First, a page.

[pull_left]Modern Black Theatre as we know it birthed in the early 70s but as an industry it has never been able to build up a momentum. It’s been struggling on a shoe string budget all these years and it’s very hard for any artist to sustain a career[/pull_left]And what of Ilbijerri itself? Their 2013 Season will see four major works touring regionally and nationally. Body Armour will tour regional Victoria; Foley will have a season in Canberra, at the Street Theatre, as part of the celebration of the Centenary of Canberra in July; Jack Charles V The Crown will tour nationally for four months from May; and Coranderrk will have a season at Belvoir in Sydney in December.
Maza believes strongly that theatre works need the opportunity to grow, to reach the widest possible audience and, given the resources that go into creating the work, achieve the maximum returns. Whilst the first season of a work will be local, the second will hopefully involve a national tour and the third, depending on the buyers and the relevance of the work, will see the work travelling internationally.
“Modern Black Theatre as we know it birthed in the early 70s but as an industry it has never been able to build up a momentum. It’s been struggling on a shoe string budget all these years and it’s very hard for any artist to sustain a career”, she explained, adding that consequently people move away from the industry because, like all of us, they need a living wage.
Ilbijerri has recently been successful in securing key organisation status with the Australian Council which gives them triennial funding and the opportunity of employing additional staff to do what they do even better.
“It’s fantastic! It’s just been the most exciting time for this company there’ve been years of doing it really hard and we’re just getting into that next step up.”
With Ilbijerri on a more secure footing than ever before, growing support for the VIPA awards and the energies of leaders like Rachael Maza the future is looking brighter and brighter for Black Theatre in this country.
For the last 15 years, ILBIJERRI has presented the VIPA Awards to celebrate the outstanding achievements in the Indigenous performing arts across Victoria, which are open to Aboriginal and Torres Strait Islanders who live and work in Victoria. A full list of 2012 VIPA Award recipients can be found below.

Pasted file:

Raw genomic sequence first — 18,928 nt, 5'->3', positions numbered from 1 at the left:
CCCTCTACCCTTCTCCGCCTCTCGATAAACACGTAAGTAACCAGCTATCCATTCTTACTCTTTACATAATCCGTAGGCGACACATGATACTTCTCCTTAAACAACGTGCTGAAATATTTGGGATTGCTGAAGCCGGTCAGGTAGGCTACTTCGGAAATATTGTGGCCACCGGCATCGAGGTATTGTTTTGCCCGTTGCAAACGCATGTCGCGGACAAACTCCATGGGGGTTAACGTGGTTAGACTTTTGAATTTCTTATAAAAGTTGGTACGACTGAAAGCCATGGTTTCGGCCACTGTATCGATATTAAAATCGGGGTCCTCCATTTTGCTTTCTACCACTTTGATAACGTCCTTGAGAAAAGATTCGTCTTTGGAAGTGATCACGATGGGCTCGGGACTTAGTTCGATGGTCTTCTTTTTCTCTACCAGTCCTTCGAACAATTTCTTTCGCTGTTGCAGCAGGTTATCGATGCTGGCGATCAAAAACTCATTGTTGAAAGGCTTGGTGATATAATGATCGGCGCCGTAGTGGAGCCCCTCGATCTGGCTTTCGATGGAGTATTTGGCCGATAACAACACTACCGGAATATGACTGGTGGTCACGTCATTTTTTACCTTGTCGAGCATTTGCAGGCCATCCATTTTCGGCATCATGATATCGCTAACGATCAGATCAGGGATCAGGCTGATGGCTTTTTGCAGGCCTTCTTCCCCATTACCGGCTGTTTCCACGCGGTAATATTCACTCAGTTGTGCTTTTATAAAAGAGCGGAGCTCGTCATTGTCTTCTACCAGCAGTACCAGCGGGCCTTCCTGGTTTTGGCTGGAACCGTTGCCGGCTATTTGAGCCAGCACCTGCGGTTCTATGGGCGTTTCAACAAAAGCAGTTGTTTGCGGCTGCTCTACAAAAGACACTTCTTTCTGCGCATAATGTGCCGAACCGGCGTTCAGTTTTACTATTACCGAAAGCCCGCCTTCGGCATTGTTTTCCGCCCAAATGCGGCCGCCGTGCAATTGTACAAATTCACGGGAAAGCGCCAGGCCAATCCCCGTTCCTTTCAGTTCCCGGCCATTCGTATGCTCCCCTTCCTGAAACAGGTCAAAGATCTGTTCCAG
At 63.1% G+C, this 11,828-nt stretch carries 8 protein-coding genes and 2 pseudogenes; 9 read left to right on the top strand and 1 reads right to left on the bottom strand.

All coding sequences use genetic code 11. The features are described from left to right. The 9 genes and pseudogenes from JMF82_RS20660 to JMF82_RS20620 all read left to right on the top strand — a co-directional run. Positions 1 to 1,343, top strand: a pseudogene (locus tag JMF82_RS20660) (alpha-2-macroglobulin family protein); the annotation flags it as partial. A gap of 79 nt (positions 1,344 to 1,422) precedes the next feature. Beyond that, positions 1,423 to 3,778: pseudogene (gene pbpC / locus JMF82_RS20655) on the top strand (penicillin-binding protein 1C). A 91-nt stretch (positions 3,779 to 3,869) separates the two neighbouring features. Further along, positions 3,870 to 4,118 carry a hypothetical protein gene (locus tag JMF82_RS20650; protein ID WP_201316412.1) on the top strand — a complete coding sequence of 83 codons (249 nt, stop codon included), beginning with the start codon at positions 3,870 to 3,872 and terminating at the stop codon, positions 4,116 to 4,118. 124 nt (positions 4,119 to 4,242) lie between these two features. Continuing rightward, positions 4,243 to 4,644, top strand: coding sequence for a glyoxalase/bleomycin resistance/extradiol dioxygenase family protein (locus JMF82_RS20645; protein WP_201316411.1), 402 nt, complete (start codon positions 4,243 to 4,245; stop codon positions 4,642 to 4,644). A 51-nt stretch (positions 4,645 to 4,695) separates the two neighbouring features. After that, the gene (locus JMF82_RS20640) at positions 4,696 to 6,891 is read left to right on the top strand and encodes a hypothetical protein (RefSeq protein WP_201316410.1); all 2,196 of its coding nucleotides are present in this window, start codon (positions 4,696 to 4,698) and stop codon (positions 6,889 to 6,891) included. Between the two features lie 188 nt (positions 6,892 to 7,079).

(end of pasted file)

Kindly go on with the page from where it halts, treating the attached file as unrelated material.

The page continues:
Recipients of the 2012 VIPA Awards include:
Margaret Harvey – VIPA 2012 Uncle Bob Maza award presented by ILBIJERRI for significant contribution over a number of years.
Uraine Mastrosavas – VIPA 2012 Aunty Eleanor Harding memorial award presented by ILBIJERRI to encourage and support an emerging talent.
Jason Tamiru – VIPA 2012 Uncle Jack Charles award presented by ILBIJERRI for an outstanding achievement over the last 12 months and includes a $6,000 professional development scholarship supported by Arts Victoria.
Lee Morgan – VIPA 2012 contribution to the Victorian Indigenous music industry award presented by Songlines for lifetime achievement.
Benny Walker – VIPA 2012 most promising act of the year award presented by Songlines to encourage and support an emerging talent.
Yung Warriors – Standing Strong VIPA 2012 song of year award presented by Songlines for recognising significant artistic success in the last 12 months.
Gary ‘Gilla’ McGuiness – VIPA 2012 services to broadcasting award presented by 3KND for lifetime achievement.
Janina Harding and Kim Kruger – VIPA 2012 broadcaster of the year award presented by 3KND for recognising outstanding achievement over the last 12 months.
Dylan Clarke – VIPA 2012 best new Victorian broadcaster award presented by 3KND to encourage and support an emerging talent.